Swiss luxury chocolatier Lindt & Sprungli has won its case against the local branch of budget supermarket chain Lidl over its similar-looking Easter bunnies, according to a court decision published Thursday.

Swiss court backs Lindt in chocolate bunny bust-up with Lidl supermarket

The Federal Supreme Court of Switzerland ruled that Lindt’s chocolate bunny wrapped in aluminium foil, whether “golden or of another colour”, should benefit from trademark protection against Lidl’s rival product.

It banned the chain’s Swiss branches Lidl Schweiz and Lidl Schweiz DL from selling its similar bunnies and ordered the destruction of any still in stock.

Launched in 1952, the golden bunny with a bell on a ribbon is one of Lindt’s flagship products.

Lindt & Sprungli sued in 2018, claiming that Lidl’s bunnies had a very similar shape and appearance and could be confused with its main Easter product.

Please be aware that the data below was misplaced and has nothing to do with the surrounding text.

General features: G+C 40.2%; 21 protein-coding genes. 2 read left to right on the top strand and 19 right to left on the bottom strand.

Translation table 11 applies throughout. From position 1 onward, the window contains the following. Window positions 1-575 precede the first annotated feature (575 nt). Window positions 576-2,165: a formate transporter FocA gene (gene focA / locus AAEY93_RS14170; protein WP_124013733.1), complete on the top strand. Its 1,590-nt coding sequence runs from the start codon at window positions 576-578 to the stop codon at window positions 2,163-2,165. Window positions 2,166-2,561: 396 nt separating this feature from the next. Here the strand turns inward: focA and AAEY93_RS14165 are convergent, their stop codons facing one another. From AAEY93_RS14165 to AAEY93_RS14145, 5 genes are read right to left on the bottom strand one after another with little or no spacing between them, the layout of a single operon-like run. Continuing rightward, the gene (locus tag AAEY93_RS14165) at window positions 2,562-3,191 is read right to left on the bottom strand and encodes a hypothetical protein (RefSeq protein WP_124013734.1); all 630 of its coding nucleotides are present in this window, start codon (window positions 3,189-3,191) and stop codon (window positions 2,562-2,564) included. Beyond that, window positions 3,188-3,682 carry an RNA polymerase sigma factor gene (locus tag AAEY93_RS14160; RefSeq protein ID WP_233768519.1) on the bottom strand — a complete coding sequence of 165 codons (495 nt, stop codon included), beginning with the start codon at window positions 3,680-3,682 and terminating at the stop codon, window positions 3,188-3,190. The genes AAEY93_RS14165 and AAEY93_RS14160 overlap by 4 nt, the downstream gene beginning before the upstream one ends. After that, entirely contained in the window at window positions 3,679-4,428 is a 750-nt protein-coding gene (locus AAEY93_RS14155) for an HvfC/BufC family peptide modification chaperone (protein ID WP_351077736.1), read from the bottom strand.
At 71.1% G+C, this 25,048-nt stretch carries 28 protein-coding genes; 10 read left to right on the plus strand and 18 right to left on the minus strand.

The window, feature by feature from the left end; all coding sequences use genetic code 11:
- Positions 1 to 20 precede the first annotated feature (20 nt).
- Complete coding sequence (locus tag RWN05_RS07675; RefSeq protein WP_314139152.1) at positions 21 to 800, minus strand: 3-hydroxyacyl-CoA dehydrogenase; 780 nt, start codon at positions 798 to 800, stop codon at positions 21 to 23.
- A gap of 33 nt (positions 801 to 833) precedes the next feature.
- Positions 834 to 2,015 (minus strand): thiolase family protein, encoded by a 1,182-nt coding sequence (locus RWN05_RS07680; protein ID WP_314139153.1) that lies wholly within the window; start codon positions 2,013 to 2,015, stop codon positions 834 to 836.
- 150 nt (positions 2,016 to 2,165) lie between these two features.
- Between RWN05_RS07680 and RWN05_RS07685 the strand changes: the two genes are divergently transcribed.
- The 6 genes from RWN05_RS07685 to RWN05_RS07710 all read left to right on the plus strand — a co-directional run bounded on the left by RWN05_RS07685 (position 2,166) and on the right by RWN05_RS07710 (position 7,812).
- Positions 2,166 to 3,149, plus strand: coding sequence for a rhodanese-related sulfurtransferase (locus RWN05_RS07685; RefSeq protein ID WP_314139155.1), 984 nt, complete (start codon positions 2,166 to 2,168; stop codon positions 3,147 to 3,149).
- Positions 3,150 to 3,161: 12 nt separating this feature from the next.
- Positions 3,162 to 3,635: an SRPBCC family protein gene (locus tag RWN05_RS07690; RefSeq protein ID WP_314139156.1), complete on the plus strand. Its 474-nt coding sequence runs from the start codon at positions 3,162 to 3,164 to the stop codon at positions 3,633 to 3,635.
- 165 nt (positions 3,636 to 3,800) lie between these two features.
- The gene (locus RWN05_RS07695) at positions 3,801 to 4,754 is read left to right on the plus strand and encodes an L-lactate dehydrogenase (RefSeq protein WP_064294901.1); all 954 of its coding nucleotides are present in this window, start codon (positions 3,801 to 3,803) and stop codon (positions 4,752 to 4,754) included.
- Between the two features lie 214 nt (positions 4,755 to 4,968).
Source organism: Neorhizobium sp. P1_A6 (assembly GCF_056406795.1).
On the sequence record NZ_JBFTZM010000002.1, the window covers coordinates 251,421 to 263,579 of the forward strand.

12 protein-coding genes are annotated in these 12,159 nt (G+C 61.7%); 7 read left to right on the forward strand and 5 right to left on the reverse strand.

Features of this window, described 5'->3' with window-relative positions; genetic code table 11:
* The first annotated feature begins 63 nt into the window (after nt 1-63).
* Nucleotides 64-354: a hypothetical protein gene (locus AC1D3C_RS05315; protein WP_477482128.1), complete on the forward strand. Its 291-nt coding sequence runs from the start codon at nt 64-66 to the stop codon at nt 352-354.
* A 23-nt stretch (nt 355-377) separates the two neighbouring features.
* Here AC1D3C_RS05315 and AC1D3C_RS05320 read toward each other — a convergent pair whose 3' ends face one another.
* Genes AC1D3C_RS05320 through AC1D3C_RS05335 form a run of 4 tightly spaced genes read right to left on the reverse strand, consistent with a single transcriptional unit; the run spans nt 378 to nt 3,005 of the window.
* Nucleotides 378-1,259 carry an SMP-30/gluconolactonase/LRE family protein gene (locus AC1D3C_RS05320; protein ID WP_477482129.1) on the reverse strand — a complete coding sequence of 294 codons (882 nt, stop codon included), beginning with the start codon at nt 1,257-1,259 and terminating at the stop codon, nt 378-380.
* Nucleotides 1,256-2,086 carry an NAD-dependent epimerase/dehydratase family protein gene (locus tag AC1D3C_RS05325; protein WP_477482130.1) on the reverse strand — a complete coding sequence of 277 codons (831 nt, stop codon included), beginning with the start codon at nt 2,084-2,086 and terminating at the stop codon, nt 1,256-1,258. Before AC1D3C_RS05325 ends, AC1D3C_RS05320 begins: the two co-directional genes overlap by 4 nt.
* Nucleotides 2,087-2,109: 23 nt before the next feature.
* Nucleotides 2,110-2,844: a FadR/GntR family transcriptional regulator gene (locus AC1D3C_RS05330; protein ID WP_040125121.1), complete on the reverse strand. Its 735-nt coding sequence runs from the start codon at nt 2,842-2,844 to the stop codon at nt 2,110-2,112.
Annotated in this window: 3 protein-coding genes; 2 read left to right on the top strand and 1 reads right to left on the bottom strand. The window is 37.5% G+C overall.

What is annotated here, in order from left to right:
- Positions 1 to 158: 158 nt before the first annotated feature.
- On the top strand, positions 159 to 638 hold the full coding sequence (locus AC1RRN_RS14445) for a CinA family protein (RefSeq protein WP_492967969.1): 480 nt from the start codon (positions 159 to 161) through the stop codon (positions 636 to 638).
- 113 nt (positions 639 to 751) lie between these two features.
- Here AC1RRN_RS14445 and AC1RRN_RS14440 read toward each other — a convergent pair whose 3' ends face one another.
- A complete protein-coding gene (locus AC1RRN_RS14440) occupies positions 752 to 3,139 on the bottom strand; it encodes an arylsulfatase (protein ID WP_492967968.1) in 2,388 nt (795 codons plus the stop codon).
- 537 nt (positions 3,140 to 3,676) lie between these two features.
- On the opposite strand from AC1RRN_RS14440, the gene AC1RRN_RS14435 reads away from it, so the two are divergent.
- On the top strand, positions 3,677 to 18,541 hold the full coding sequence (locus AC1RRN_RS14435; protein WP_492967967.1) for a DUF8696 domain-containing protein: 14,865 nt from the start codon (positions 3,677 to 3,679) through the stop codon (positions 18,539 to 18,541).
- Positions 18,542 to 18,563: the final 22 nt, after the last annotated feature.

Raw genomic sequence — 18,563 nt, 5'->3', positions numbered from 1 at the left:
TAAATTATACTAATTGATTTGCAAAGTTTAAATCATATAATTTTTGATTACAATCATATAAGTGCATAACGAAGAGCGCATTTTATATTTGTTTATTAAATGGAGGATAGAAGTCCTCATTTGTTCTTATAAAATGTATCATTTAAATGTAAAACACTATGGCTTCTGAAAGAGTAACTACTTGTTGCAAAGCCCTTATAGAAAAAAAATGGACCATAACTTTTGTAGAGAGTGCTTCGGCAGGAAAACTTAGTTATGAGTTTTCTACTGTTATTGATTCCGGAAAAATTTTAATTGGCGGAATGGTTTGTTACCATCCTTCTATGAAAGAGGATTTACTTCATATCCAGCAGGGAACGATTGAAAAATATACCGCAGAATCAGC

But the commercial court of Switzerland’s Aargau canton, west of Zurich, dismissed Lindt’s action in 2021.

However, Switzerland’s highest court overturned the decision, finding that Lidl’s bunnies posed “a risk of confusion even if the two products present
certain differences”.

“Given the overall impression produced, Lidl’s bunnies arouse obvious associations with the shape of Lindt’s,” the federal court said.
“In the public mind, they cannot be distinguished.”

Lindt provided consumer surveys showing that its bunny had achieved a level of general public awareness.

The Federal Supreme Court decided that it “can be considered common knowledge that the shapes that Lindt & Sprungli has had protected by trademark law are associated by a very large part of the public with the Lindt & Sprungli company”.

Lindt said in a statement: “This verdict is a milestone for the protection of Lindt’s golden bunny in its Swiss home market.”

Contacted by AFP, Lidl said it could not provide “any information concerning legal proceedings which are still ongoing”.

Lindt & Sprungli employs approximately 14,600 people worldwide. In 2021, its turnover amounted to nearly 4.6 billion Swiss francs.